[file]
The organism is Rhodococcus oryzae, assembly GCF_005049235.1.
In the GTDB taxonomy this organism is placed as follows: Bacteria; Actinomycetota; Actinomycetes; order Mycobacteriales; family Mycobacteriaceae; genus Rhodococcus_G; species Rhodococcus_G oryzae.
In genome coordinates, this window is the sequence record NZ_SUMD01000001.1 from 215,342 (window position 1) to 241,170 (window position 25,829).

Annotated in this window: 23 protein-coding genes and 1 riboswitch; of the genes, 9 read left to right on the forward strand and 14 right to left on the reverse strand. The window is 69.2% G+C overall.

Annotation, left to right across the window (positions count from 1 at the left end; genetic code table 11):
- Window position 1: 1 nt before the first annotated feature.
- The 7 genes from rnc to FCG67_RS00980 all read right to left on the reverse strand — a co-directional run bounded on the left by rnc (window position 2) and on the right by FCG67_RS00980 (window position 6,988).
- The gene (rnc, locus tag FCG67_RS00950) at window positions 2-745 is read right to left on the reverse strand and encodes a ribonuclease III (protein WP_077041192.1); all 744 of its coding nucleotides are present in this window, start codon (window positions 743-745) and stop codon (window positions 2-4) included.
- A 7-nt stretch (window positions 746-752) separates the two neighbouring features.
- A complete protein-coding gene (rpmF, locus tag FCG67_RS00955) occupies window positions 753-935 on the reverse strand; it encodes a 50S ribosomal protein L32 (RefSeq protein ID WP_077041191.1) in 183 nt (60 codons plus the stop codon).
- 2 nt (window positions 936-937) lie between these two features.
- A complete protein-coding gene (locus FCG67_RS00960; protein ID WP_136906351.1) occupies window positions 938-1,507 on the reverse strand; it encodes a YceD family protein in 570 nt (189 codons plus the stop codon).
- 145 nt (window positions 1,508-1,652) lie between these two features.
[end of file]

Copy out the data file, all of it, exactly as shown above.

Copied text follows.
The organism is Rhodococcus oryzae, assembly GCF_005049235.1.
In the GTDB taxonomy this organism is placed as follows: Bacteria; Actinomycetota; Actinomycetes; order Mycobacteriales; family Mycobacteriaceae; genus Rhodococcus_G; species Rhodococcus_G oryzae.
In genome coordinates, this window is the sequence record NZ_SUMD01000001.1 from 215,342 (window position 1) to 241,170 (window position 25,829).

Annotated in this window: 23 protein-coding genes and 1 riboswitch; of the genes, 9 read left to right on the forward strand and 14 right to left on the reverse strand. The window is 69.2% G+C overall.

Annotation, left to right across the window (positions count from 1 at the left end; genetic code table 11):
- Window position 1: 1 nt before the first annotated feature.
- The 7 genes from rnc to FCG67_RS00980 all read right to left on the reverse strand — a co-directional run bounded on the left by rnc (window position 2) and on the right by FCG67_RS00980 (window position 6,988).
- The gene (rnc, locus tag FCG67_RS00950) at window positions 2-745 is read right to left on the reverse strand and encodes a ribonuclease III (protein WP_077041192.1); all 744 of its coding nucleotides are present in this window, start codon (window positions 743-745) and stop codon (window positions 2-4) included.
- A 7-nt stretch (window positions 746-752) separates the two neighbouring features.
- A complete protein-coding gene (rpmF, locus tag FCG67_RS00955) occupies window positions 753-935 on the reverse strand; it encodes a 50S ribosomal protein L32 (RefSeq protein ID WP_077041191.1) in 183 nt (60 codons plus the stop codon).
- 2 nt (window positions 936-937) lie between these two features.
- A complete protein-coding gene (locus FCG67_RS00960; protein ID WP_136906351.1) occupies window positions 938-1,507 on the reverse strand; it encodes a YceD family protein in 570 nt (189 codons plus the stop codon).
- 145 nt (window positions 1,508-1,652) lie between these two features.